So as you plan your next visit to Dolphin Connection in the Florida Keys, you can feel confident knowing that we are part of a larger group of organizations who work to ensure that your heart, your soul, and your mind can all feel good about your well-earned vacation. Enjoy!
Here at Dolphin Connection, we love dolphins. Chances are that since you’re reading this blog, you do too, and it might even be safe to assume that dolphins aren’t the only animals who hold a special place in your heart. We hope so, because today we want to step outside of our typical area of focus to talk about another intelligent, large, social, gray mammal: elephants.
Recently, several members of the Dolphin Connection team had the opportunity to attend an international conference for people who work with animals of all kinds. Because of the broad subject matter, we found ourselves learning not just about dolphins and other marine mammals, but also about land animals of the furry, feathery, and scaly variety. The conference commenced with a keynote speaker from the Wildlife Conservation Society who told us of the plight of the African elephant and of the 96 Elephants campaign whose aim is to unite people around the world to protect these amazing animals from extinction.
African elephants are an iconic species, known for their size, their trunks, and of course their tusks. These tusks, found on both the males and females of the species, are made of ivory, and while crucial for their survival, they are also integral to their demise. Although the commercial trade of ivory has been illegal since 1989, illegal poaching continues at a pace that threatens the elephants’ future survival: 35,000 elephants per year, 96 elephants per day. At this rate, we will lose the African forest elephant in 10 years and the East African savanna elephant soon after.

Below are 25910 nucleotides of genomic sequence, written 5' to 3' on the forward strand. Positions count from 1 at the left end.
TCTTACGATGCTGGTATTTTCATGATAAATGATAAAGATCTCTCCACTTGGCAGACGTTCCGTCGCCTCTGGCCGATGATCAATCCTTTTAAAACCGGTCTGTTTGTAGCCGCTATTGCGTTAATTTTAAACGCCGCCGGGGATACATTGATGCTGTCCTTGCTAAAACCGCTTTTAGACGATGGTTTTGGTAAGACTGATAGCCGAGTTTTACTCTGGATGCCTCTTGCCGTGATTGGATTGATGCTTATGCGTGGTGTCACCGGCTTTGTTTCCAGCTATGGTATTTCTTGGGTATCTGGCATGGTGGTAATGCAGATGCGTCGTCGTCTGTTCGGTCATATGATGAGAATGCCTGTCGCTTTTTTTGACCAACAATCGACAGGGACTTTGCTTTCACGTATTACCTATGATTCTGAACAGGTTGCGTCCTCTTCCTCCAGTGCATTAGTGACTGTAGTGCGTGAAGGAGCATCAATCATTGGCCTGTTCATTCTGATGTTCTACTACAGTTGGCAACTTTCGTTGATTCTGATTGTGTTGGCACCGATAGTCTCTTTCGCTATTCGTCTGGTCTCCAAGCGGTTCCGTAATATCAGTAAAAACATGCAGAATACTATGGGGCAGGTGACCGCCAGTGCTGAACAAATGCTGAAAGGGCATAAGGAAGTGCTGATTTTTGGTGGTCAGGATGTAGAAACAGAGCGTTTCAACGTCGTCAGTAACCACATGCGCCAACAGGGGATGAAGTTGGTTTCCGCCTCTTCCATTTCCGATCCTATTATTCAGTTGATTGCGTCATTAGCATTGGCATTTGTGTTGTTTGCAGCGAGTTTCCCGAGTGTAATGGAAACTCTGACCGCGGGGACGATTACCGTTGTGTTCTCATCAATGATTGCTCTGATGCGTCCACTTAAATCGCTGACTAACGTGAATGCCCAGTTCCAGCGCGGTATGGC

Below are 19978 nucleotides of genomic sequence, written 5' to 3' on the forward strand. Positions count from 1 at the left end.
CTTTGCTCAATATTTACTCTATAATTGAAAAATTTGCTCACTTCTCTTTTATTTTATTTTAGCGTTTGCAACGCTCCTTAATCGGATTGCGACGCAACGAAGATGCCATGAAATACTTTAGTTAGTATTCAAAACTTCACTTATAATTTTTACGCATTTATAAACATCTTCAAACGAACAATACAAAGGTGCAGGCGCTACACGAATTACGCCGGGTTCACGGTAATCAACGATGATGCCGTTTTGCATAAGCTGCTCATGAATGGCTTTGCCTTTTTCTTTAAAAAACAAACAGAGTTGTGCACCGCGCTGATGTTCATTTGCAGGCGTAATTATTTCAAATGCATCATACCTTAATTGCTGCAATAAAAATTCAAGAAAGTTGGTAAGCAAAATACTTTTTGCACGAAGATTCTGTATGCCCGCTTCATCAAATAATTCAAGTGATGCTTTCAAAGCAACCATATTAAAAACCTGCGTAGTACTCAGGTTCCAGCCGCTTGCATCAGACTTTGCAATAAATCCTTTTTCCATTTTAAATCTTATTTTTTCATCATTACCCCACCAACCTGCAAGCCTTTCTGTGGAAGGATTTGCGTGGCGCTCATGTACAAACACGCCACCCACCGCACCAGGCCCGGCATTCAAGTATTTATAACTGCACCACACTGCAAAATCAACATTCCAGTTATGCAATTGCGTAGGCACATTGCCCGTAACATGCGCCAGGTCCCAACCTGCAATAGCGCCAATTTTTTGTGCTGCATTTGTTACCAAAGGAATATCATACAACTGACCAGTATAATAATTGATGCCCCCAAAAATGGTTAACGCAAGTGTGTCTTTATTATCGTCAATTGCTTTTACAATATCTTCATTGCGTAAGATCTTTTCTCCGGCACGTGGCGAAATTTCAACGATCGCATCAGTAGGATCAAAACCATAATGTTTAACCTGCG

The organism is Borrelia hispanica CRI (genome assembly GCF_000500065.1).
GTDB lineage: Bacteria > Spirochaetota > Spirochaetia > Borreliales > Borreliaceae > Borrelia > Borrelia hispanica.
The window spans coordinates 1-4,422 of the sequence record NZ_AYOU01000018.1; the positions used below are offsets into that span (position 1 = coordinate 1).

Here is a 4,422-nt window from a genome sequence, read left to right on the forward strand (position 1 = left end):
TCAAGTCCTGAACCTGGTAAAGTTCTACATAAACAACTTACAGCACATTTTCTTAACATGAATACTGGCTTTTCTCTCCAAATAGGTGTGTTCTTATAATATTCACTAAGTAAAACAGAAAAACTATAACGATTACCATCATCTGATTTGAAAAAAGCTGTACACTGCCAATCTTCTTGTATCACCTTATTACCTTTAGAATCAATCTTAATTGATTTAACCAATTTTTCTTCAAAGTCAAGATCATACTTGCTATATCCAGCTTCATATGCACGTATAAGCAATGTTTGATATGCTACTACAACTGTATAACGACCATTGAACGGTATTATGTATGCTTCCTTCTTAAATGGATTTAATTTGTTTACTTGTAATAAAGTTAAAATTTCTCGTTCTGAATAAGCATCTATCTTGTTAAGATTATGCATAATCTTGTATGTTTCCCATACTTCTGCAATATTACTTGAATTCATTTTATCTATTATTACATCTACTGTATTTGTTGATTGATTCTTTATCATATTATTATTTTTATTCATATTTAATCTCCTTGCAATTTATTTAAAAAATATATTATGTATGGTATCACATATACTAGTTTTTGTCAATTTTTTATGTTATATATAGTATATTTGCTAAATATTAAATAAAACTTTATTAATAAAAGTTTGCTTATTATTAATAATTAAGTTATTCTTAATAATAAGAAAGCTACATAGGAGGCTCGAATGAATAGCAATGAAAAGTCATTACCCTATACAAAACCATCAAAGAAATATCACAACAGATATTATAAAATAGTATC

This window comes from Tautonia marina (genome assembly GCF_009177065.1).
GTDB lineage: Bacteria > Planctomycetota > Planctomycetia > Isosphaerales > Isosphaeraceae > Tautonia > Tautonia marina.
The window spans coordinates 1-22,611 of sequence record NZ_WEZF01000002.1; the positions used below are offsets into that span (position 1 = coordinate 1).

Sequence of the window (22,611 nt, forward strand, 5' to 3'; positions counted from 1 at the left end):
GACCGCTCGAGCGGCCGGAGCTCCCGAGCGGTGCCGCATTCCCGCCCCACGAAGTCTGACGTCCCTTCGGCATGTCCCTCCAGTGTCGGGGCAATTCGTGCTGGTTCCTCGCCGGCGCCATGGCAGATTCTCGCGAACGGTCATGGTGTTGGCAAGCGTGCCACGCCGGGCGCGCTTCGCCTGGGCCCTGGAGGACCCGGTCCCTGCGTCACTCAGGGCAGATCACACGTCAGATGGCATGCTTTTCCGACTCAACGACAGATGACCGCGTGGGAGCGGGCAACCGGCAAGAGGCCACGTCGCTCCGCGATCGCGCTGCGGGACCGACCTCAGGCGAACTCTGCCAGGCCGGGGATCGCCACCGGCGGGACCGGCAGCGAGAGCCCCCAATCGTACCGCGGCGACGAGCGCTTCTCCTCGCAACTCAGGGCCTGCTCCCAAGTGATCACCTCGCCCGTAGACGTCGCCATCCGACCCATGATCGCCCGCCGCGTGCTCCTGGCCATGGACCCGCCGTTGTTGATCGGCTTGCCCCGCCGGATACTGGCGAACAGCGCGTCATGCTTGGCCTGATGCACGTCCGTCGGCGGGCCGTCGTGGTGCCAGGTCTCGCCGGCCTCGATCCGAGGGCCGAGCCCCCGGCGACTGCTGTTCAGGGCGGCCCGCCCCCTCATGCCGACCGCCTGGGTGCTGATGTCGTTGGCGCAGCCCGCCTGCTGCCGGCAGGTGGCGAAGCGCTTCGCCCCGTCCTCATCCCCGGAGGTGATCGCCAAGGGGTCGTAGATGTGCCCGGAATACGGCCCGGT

“If we do not act, we will have to shamefully admit to our children that we stood by as elephants were driven out of existence.” – WCS Conservationists
Rather than individual subsistence hunters with homemade weapons of yesteryear, poachers nowadays are high tech militants with automatic weapons, night vision goggles, GPS equipment and even helicopters. If they sound like professional criminals, they are. In fact the black market for ivory helps to fund many notorious terrorist groups.
So who can stop the killing? You can! Crushing the demand for ivory crushes the reward for the poachers. Increasing awareness of the issue increases the size of, and the support for, the army fighting for elephants’ survival.
Are you politically inclined? Click here to learn more about the US Fish and Wildlife Service’s efforts to ban the commercial ivory trade and here to ensure that the controls on trade of elephant ivory stand strong.
Are you active on social media? Click here to take an #elphie and share it with the world! The more people who know, the more people who care!